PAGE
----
There are success stories, but they’re most often a matter of the best law that money can buy. If you have the money.

    How do I know this? Well, in that one office, I got to draft the nastygrams (that was actually more fun than it sounds), file all the documents and write up the billable hours. Before I left, I posted several millions of dollars worth. It was a small office so I got to do a lot of things. I was hired to review a bazillion documents for several cases and put the information into databases, but when we were short, I filled in where needed. That’s another big ticket item. I might not be a lawyer, but I’m a darn good analyst and they charge for my time too. I wasn’t cheap.

    If you’re able to keep feeding the legal meter, eventually you come to something called “discovery.” That’s where lawyers exchange the information each one has on the other to see if there’s really enough of a case to go to trial. The plaintiff (you) gets to pay for that photocopying – by the page. It’s not cheap. Nothing in the practice of law is cheap and my guys had a lower rate than most. One case I reviewed was just over 100 FULL document boxes. The other litigant had to pay for every single piece of paper in those boxes PLUS my time examining and analyzing every page PLUS time for the attorney. Sounds scary? We did pretty much the same thing to them. Oh, the document pages are numbered, but they’re not usually in order. Part of what I did was match the pages and information and part of that was to figure out if there was any missing information. Then I drew up a report and drafted another nastygram. It varies between cases, and I can only begin to estimate the percentage “fluff” but it’s somewhere in the 80 to 90 percentiles with 80 being very productive. Theoretically, all the info you plan to use must be provided to the other guy and so your law office does the same to the other office. I think lawyers kill more trees and forests than any other professional group.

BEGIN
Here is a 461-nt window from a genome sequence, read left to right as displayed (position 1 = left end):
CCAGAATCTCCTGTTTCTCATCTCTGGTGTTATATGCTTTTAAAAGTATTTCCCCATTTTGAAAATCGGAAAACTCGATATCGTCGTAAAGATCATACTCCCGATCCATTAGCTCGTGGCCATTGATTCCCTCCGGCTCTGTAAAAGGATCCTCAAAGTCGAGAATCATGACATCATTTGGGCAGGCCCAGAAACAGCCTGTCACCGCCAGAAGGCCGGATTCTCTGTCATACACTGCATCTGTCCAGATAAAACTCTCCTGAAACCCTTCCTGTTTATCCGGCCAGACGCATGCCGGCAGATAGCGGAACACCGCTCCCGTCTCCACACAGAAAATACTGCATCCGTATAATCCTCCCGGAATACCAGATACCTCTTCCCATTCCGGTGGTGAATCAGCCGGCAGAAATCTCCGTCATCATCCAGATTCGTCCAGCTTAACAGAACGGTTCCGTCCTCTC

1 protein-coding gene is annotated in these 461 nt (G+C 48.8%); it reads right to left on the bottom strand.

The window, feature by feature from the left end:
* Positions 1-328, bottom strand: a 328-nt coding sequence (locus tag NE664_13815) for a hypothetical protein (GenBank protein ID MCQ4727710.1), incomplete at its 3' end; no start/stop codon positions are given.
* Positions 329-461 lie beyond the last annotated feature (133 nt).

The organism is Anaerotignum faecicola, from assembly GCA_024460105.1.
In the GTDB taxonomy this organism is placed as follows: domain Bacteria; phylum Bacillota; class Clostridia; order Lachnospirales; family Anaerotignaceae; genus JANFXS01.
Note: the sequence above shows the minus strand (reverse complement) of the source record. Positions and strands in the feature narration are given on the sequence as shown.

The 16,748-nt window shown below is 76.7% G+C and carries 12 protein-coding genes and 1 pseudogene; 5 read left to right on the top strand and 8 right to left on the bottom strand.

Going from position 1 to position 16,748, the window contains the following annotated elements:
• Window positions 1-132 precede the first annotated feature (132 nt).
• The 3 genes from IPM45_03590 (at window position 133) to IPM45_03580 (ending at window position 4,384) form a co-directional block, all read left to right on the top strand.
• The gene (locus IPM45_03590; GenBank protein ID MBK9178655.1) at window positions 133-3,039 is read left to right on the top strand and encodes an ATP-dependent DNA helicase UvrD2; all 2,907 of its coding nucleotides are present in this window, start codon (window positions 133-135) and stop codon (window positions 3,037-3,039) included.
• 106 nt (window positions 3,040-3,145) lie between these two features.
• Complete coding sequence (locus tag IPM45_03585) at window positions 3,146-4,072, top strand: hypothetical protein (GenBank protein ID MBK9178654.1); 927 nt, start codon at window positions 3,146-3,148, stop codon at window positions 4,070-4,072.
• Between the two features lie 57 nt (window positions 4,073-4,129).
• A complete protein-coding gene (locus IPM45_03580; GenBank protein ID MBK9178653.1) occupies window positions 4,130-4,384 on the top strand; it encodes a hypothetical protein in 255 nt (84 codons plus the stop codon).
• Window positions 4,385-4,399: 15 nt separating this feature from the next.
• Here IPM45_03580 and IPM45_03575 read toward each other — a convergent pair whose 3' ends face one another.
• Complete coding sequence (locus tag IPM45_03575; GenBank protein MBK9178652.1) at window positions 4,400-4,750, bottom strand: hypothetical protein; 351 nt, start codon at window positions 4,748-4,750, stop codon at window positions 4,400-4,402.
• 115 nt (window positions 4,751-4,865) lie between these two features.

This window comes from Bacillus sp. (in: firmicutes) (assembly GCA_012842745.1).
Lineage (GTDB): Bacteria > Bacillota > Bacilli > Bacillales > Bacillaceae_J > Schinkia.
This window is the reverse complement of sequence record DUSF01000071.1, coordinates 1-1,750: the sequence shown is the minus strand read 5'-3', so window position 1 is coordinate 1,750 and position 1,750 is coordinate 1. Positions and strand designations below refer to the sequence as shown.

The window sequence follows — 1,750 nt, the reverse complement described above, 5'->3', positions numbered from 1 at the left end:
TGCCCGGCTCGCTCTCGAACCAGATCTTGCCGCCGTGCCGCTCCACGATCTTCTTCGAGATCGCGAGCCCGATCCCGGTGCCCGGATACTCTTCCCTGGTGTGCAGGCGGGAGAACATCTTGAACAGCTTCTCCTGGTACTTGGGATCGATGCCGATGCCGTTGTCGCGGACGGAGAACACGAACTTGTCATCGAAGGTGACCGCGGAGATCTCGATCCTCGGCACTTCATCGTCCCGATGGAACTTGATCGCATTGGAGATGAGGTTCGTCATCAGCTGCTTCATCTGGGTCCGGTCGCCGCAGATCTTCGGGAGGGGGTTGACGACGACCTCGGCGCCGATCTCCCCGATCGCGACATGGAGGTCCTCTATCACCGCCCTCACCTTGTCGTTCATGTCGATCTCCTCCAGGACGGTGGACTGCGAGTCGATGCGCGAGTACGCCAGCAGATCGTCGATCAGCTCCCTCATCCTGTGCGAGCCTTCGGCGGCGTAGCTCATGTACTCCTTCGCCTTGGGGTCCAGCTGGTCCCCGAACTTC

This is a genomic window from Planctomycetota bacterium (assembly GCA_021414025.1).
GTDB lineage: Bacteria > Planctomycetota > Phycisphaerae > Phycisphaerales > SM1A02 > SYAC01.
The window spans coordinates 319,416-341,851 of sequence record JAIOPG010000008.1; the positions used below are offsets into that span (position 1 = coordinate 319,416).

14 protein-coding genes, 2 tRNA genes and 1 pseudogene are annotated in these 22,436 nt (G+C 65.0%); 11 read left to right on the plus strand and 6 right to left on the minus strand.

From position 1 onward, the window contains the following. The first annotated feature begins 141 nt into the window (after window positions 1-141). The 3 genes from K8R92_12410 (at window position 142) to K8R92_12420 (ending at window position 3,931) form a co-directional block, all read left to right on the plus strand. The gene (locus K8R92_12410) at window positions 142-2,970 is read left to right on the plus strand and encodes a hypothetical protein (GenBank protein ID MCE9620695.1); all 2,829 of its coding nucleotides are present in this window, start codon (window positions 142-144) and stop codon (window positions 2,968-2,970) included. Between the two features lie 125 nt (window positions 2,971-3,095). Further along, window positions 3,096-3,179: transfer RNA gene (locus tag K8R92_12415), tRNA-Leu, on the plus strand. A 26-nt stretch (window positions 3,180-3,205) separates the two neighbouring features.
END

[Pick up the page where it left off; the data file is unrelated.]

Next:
When lawyers go mano a mano, they get really interesting, kind of like a feeding frenzy among hungry sharks with good table manners. You have to have a hide like armor plating on a tank to be able to do that without losing your cool. Why? Because a certified court reporter and sometimes a video camera are often taking everything in.